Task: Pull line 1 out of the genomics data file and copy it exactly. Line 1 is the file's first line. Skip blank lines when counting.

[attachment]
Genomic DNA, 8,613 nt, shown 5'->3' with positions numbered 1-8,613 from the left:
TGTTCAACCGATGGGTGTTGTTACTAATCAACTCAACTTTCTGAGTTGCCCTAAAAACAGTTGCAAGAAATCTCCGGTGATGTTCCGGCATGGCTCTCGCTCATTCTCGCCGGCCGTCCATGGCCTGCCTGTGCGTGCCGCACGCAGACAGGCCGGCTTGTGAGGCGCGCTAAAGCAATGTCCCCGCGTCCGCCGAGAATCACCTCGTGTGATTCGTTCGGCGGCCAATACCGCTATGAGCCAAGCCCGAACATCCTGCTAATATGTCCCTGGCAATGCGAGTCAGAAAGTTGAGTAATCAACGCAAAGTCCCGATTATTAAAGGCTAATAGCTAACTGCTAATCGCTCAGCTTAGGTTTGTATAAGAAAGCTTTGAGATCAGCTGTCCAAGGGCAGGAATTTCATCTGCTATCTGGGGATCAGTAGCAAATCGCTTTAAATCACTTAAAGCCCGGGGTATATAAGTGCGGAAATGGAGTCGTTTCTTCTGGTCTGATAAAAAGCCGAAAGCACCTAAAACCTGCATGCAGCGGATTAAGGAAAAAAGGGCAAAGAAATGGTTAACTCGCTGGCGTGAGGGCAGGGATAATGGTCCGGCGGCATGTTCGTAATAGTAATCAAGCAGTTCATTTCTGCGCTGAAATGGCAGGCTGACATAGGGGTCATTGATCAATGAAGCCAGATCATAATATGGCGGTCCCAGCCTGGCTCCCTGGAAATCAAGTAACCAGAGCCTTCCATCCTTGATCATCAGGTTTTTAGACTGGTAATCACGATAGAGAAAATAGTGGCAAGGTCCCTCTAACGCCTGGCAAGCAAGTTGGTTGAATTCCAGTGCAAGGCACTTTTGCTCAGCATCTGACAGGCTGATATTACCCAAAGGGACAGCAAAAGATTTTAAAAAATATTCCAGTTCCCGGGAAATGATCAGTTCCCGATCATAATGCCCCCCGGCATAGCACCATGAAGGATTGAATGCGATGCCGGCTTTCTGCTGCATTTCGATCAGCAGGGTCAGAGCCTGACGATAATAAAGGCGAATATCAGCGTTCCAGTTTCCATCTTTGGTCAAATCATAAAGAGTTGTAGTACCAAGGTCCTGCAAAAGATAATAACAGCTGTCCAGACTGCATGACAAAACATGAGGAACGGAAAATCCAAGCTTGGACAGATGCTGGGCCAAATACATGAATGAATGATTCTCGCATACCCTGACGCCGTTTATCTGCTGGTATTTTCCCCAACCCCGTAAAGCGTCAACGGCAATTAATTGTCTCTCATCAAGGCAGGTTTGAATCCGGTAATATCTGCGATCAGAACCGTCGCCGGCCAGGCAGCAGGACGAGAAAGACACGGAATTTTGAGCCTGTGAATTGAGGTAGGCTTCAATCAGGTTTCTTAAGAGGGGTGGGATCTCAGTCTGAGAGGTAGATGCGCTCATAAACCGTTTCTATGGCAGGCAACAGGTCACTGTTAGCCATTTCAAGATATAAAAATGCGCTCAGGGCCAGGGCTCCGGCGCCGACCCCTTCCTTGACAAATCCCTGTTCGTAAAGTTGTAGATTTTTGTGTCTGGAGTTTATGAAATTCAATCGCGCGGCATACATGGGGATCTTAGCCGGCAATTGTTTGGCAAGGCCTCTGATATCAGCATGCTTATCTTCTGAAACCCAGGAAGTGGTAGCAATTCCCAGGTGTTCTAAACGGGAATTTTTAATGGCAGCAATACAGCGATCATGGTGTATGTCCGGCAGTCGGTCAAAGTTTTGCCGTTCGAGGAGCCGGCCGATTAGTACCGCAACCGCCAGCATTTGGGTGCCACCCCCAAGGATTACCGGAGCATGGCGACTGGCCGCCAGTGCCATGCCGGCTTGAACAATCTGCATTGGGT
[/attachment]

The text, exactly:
Genomic DNA, 8,613 nt, shown 5'->3' with positions numbered 1-8,613 from the left: